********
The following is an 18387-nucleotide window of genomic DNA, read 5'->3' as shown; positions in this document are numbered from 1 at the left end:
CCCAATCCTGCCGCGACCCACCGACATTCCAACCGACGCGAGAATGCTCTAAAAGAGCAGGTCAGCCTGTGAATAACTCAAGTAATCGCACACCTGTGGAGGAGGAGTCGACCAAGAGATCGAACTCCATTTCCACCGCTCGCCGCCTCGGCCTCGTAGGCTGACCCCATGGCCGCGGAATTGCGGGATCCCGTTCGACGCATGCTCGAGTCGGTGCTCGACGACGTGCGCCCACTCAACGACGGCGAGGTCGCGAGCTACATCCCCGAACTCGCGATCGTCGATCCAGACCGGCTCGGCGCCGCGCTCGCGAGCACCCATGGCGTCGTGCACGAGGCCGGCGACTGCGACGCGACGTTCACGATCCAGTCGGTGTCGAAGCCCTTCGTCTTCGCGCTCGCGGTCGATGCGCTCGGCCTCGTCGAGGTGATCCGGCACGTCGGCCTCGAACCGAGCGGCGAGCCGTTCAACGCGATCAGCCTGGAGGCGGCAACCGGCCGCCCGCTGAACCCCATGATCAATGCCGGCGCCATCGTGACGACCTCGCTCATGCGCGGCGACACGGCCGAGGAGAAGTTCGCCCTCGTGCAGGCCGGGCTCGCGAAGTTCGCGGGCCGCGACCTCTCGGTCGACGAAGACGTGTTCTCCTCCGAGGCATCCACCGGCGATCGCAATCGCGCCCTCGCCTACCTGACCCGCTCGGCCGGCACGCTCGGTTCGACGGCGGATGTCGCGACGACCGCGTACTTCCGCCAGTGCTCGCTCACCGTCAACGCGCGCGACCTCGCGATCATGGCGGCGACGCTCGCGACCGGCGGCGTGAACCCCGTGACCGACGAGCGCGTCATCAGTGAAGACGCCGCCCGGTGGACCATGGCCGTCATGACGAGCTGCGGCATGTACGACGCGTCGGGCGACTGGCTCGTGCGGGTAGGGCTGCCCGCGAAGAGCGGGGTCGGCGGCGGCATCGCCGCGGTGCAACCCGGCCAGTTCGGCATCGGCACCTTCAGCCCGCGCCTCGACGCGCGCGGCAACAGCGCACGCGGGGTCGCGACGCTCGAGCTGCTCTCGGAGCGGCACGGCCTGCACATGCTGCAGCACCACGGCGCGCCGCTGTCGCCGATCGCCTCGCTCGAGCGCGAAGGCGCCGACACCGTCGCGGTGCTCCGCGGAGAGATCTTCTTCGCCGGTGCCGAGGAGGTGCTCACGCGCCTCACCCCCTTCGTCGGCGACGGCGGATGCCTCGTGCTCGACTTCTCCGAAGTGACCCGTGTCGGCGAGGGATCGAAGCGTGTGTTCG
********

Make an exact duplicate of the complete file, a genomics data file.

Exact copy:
The following is an 18387-nucleotide window of genomic DNA, read 5'->3' as shown; positions in this document are numbered from 1 at the left end:
CCCAATCCTGCCGCGACCCACCGACATTCCAACCGACGCGAGAATGCTCTAAAAGAGCAGGTCAGCCTGTGAATAACTCAAGTAATCGCACACCTGTGGAGGAGGAGTCGACCAAGAGATCGAACTCCATTTCCACCGCTCGCCGCCTCGGCCTCGTAGGCTGACCCCATGGCCGCGGAATTGCGGGATCCCGTTCGACGCATGCTCGAGTCGGTGCTCGACGACGTGCGCCCACTCAACGACGGCGAGGTCGCGAGCTACATCCCCGAACTCGCGATCGTCGATCCAGACCGGCTCGGCGCCGCGCTCGCGAGCACCCATGGCGTCGTGCACGAGGCCGGCGACTGCGACGCGACGTTCACGATCCAGTCGGTGTCGAAGCCCTTCGTCTTCGCGCTCGCGGTCGATGCGCTCGGCCTCGTCGAGGTGATCCGGCACGTCGGCCTCGAACCGAGCGGCGAGCCGTTCAACGCGATCAGCCTGGAGGCGGCAACCGGCCGCCCGCTGAACCCCATGATCAATGCCGGCGCCATCGTGACGACCTCGCTCATGCGCGGCGACACGGCCGAGGAGAAGTTCGCCCTCGTGCAGGCCGGGCTCGCGAAGTTCGCGGGCCGCGACCTCTCGGTCGACGAAGACGTGTTCTCCTCCGAGGCATCCACCGGCGATCGCAATCGCGCCCTCGCCTACCTGACCCGCTCGGCCGGCACGCTCGGTTCGACGGCGGATGTCGCGACGACCGCGTACTTCCGCCAGTGCTCGCTCACCGTCAACGCGCGCGACCTCGCGATCATGGCGGCGACGCTCGCGACCGGCGGCGTGAACCCCGTGACCGACGAGCGCGTCATCAGTGAAGACGCCGCCCGGTGGACCATGGCCGTCATGACGAGCTGCGGCATGTACGACGCGTCGGGCGACTGGCTCGTGCGGGTAGGGCTGCCCGCGAAGAGCGGGGTCGGCGGCGGCATCGCCGCGGTGCAACCCGGCCAGTTCGGCATCGGCACCTTCAGCCCGCGCCTCGACGCGCGCGGCAACAGCGCACGCGGGGTCGCGACGCTCGAGCTGCTCTCGGAGCGGCACGGCCTGCACATGCTGCAGCACCACGGCGCGCCGCTGTCGCCGATCGCCTCGCTCGAGCGCGAAGGCGCCGACACCGTCGCGGTGCTCCGCGGAGAGATCTTCTTCGCCGGTGCCGAGGAGGTGCTCACGCGCCTCACCCCCTTCGTCGGCGACGGCGGATGCCTCGTGCTCGACTTCTCCGAAGTGACCCGTGTCGGCGAGGGATCGAAGCGTGTGTTCG